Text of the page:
Among the photovoltaic cells that use silicon base material, the monocrystaline ones are generally those with the highest efficiencies. The monocrystalline silicon cells are historically the most used and commercialized as direct solar energy electricity converter..
Polycristaline Silicon: These cells are produced from silicon blocks obtained by melting pure silicon in special molds. Once in the mold, the silicon slowly cools and solidifies. In this process, the athoms are not organized into a single crystal. A polycrystalline structure is formed with separation surfaces between crystals. Their efficiency in the conversion of sunlight into electricity is slightly smaller than the monocrystalline silicon.
Thin-Film or Amorphous Silicon: These cells are obtained by the deposition of thin layers of silicon or other semiconductor materials on glass or metal surfaces. An amorphous silicon cell differs from the other crystal structures due to its high degree of disorder in the structure of the atoms. The use of amorphous silicon in solar cells has shown great advantages in both electrical properties and the manufacturing process. As it absorbs the visible range of solar radiation and can be manufactured by deposition of several types of substrates, the amorphous silicon has been showing as a strong low cost photovoltaic technology.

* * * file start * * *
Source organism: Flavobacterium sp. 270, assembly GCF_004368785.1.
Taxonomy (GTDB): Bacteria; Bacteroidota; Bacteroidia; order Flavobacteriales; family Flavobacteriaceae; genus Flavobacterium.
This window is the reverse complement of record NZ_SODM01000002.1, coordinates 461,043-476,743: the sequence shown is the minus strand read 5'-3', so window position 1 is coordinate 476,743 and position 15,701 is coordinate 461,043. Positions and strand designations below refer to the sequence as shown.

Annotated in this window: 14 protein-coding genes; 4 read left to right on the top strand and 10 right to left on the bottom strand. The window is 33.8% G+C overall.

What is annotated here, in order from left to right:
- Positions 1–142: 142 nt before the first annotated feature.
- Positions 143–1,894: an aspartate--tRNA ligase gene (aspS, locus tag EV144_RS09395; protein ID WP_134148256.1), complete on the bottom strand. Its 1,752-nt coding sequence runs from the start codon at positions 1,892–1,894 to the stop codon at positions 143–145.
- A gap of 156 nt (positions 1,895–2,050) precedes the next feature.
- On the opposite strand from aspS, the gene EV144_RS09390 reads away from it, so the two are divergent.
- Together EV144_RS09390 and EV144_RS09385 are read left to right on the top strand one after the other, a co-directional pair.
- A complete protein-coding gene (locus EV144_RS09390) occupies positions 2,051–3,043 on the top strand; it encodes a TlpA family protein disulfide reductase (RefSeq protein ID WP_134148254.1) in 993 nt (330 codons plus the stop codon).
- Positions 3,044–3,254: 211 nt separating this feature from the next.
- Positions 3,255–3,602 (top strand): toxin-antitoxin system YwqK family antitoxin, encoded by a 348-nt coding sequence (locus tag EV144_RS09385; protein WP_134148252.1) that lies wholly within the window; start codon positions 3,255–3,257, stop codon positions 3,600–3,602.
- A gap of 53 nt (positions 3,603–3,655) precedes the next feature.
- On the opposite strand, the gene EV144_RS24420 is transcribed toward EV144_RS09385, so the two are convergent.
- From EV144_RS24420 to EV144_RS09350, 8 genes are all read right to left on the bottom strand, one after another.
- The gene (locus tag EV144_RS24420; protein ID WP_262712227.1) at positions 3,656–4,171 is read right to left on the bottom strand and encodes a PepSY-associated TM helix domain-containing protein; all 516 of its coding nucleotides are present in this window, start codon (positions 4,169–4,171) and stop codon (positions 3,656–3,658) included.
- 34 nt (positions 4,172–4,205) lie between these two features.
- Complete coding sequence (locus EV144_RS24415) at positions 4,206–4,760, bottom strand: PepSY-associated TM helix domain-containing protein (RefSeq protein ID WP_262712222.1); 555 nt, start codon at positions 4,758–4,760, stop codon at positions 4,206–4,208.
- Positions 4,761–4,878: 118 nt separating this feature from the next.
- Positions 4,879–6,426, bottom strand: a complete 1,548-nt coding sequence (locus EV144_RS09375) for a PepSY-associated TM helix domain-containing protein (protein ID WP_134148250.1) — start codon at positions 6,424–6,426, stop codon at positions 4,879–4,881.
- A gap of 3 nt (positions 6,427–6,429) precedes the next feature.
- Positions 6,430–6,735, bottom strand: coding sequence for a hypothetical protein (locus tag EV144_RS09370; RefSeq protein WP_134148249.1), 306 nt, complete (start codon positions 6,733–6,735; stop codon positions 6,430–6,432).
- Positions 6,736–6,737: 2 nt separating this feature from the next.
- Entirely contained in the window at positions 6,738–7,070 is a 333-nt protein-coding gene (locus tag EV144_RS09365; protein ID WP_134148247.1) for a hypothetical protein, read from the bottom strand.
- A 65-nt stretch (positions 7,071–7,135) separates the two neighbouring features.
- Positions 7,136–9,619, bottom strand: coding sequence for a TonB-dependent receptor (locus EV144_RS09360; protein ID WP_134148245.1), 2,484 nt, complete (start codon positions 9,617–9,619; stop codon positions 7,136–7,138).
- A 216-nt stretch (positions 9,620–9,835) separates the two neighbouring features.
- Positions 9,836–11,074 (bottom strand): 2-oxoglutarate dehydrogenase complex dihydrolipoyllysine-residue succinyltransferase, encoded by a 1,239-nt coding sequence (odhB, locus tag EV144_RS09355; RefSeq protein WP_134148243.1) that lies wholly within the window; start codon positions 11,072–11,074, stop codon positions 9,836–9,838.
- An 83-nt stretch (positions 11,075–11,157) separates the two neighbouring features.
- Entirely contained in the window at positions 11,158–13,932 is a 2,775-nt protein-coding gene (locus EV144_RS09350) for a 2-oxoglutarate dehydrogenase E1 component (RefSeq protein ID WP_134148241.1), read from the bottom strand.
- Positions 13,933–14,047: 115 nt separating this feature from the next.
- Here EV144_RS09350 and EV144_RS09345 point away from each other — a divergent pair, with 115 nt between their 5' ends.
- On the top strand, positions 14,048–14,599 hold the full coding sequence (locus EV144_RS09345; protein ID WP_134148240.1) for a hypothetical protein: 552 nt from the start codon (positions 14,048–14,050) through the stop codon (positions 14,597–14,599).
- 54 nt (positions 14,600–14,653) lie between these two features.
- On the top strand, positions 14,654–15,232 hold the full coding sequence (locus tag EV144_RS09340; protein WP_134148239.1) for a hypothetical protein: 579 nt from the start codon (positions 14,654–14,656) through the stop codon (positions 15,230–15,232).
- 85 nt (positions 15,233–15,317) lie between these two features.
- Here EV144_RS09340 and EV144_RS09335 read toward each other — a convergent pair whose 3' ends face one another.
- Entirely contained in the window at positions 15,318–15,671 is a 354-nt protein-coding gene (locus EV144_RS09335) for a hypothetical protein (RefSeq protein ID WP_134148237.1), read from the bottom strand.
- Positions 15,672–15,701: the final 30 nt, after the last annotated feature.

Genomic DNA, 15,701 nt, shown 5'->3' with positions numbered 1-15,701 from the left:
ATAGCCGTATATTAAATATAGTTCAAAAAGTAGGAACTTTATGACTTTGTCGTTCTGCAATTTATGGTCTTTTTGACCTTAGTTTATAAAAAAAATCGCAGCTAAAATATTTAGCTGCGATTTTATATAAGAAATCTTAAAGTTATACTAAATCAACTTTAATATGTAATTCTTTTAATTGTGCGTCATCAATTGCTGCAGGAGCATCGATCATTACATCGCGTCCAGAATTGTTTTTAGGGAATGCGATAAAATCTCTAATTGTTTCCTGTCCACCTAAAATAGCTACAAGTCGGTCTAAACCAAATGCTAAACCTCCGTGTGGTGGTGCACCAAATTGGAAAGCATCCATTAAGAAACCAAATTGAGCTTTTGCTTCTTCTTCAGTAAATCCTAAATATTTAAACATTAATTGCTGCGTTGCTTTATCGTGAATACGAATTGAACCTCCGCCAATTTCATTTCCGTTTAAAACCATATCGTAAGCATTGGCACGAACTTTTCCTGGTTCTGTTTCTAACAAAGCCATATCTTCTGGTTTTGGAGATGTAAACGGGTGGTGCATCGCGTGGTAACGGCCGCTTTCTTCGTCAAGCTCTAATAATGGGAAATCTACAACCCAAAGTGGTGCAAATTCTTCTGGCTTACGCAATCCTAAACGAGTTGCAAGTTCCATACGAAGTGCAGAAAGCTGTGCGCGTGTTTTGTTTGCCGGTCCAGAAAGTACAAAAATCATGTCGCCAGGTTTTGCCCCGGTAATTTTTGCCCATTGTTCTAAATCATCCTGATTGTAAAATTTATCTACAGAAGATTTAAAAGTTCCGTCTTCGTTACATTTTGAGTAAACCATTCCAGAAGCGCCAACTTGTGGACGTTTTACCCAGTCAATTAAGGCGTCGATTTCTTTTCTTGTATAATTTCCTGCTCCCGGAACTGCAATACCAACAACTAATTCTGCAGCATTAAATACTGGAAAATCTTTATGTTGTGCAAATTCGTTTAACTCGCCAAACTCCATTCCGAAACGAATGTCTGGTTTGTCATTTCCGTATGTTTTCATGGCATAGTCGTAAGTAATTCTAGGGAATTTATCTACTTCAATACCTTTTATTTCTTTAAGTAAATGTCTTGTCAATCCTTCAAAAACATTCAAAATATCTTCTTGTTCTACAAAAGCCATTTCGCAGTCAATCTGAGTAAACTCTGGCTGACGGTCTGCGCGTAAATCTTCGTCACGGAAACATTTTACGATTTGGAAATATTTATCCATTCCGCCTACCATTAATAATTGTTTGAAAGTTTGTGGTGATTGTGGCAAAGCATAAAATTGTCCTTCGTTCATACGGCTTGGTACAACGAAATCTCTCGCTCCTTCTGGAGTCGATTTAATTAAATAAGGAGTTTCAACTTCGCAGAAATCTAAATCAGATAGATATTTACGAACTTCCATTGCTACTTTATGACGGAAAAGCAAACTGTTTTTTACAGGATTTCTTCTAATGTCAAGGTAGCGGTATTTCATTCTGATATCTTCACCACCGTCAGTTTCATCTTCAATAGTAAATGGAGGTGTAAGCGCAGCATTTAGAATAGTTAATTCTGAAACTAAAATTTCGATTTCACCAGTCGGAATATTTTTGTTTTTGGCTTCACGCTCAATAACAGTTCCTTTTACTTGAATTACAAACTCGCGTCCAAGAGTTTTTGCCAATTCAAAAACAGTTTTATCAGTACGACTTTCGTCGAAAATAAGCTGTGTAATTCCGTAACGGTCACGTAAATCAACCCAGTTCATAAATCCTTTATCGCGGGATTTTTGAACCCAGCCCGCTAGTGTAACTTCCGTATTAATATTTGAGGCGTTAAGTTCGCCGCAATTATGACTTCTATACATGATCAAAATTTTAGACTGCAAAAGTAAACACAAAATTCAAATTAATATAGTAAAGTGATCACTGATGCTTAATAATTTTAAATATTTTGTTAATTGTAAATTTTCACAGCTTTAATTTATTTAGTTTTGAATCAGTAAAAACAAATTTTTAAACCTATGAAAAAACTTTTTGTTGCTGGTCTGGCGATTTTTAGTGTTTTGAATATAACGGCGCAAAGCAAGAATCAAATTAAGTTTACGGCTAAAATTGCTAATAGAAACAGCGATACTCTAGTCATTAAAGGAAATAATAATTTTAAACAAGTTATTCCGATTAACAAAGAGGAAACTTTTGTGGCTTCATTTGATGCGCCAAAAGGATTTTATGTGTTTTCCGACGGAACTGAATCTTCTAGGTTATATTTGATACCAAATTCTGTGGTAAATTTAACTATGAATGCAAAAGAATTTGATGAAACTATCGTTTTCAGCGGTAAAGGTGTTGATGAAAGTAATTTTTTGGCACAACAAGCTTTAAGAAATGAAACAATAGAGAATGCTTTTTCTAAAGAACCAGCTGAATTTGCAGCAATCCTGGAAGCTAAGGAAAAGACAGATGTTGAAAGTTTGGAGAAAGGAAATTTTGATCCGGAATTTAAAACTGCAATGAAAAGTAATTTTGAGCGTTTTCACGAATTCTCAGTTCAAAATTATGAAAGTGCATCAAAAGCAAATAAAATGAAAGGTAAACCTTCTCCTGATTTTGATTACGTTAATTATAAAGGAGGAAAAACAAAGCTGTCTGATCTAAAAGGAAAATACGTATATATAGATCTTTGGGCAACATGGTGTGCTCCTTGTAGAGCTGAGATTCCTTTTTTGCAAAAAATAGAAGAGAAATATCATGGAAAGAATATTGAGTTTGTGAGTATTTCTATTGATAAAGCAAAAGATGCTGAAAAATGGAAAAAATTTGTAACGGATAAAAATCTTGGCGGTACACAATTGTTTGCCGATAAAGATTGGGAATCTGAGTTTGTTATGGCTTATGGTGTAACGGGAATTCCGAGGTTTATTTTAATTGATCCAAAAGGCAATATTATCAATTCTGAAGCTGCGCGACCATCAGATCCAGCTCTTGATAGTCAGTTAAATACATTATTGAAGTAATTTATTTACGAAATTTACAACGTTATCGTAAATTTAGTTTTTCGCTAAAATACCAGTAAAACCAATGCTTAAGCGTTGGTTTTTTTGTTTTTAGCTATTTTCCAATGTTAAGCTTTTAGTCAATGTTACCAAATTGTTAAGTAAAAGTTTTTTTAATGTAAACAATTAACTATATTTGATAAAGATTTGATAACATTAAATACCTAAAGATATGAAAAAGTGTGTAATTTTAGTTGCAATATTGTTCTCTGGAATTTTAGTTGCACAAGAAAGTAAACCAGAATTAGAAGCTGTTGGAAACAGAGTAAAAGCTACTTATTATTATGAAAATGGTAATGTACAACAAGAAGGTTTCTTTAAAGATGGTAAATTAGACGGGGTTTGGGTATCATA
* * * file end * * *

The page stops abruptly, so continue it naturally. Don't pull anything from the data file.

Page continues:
Cadmium-Telluride (CdTe): represents 13% of solar cells market share. It is a technology that uses cadmium-telluride thin-film. Since the cadmium is highly toxic, it has a negative commercial appeal. Although produced by few manufacturers, it presents highly competitive prices, increasing its participation share on the market.
Copper Indium Gallium and Selenium - (CIGS): Trade name for thinf-film cells fabricated with Cu (In, Ga) SE2. Participation of 1% market share of solar cells and 13% efficiency yield. Currently suffer problems with the supply of indium for its production, since 75% of the material in the world is used to manufacture flat panel displays such as LCDs and plasma displays.
Gallium Arsenide (GaAs): is currently the most efficient technology used in solar cells, with 28% efficiency yield. However, the manufacturing cost is extremely high, making it prohibitive for commercial production, only being used in solar panels for satellites.